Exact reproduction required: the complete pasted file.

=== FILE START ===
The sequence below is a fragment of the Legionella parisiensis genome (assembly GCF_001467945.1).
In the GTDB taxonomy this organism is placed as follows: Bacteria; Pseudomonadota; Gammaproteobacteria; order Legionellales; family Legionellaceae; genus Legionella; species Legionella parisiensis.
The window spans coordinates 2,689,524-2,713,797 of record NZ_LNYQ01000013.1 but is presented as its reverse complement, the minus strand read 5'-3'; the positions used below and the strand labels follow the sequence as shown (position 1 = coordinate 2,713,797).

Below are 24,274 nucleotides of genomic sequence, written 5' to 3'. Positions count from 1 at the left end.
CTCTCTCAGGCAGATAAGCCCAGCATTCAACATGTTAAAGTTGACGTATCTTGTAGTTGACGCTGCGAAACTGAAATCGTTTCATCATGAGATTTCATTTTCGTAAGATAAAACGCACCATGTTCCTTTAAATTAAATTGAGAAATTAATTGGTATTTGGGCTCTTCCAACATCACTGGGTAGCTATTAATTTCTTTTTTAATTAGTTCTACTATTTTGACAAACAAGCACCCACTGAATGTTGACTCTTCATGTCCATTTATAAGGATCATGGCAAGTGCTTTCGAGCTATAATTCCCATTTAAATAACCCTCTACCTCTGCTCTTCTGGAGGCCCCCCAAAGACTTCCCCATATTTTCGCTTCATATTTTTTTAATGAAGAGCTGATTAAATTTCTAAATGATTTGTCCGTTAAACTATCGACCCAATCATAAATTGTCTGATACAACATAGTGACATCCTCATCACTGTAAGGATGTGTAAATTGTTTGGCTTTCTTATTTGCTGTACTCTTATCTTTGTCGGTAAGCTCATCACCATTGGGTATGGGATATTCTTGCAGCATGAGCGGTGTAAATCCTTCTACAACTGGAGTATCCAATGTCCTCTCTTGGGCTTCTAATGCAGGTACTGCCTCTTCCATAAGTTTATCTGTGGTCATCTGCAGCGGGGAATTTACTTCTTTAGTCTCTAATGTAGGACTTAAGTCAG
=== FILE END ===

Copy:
The sequence below is a fragment of the Legionella parisiensis genome (assembly GCF_001467945.1).
In the GTDB taxonomy this organism is placed as follows: Bacteria; Pseudomonadota; Gammaproteobacteria; order Legionellales; family Legionellaceae; genus Legionella; species Legionella parisiensis.
The window spans coordinates 2,689,524-2,713,797 of record NZ_LNYQ01000013.1 but is presented as its reverse complement, the minus strand read 5'-3'; the positions used below and the strand labels follow the sequence as shown (position 1 = coordinate 2,713,797).

Below are 24,274 nucleotides of genomic sequence, written 5' to 3'. Positions count from 1 at the left end.
CTCTCTCAGGCAGATAAGCCCAGCATTCAACATGTTAAAGTTGACGTATCTTGTAGTTGACGCTGCGAAACTGAAATCGTTTCATCATGAGATTTCATTTTCGTAAGATAAAACGCACCATGTTCCTTTAAATTAAATTGAGAAATTAATTGGTATTTGGGCTCTTCCAACATCACTGGGTAGCTATTAATTTCTTTTTTAATTAGTTCTACTATTTTGACAAACAAGCACCCACTGAATGTTGACTCTTCATGTCCATTTATAAGGATCATGGCAAGTGCTTTCGAGCTATAATTCCCATTTAAATAACCCTCTACCTCTGCTCTTCTGGAGGCCCCCCAAAGACTTCCCCATATTTTCGCTTCATATTTTTTTAATGAAGAGCTGATTAAATTTCTAAATGATTTGTCCGTTAAACTATCGACCCAATCATAAATTGTCTGATACAACATAGTGACATCCTCATCACTGTAAGGATGTGTAAATTGTTTGGCTTTCTTATTTGCTGTACTCTTATCTTTGTCGGTAAGCTCATCACCATTGGGTATGGGATATTCTTGCAGCATGAGCGGTGTAAATCCTTCTACAACTGGAGTATCCAATGTCCTCTCTTGGGCTTCTAATGCAGGTACTGCCTCTTCCATAAGTTTATCTGTGGTCATCTGCAGCGGGGAATTTACTTCTTTAGTCTCTAATGTAGGACTTAAGTCAG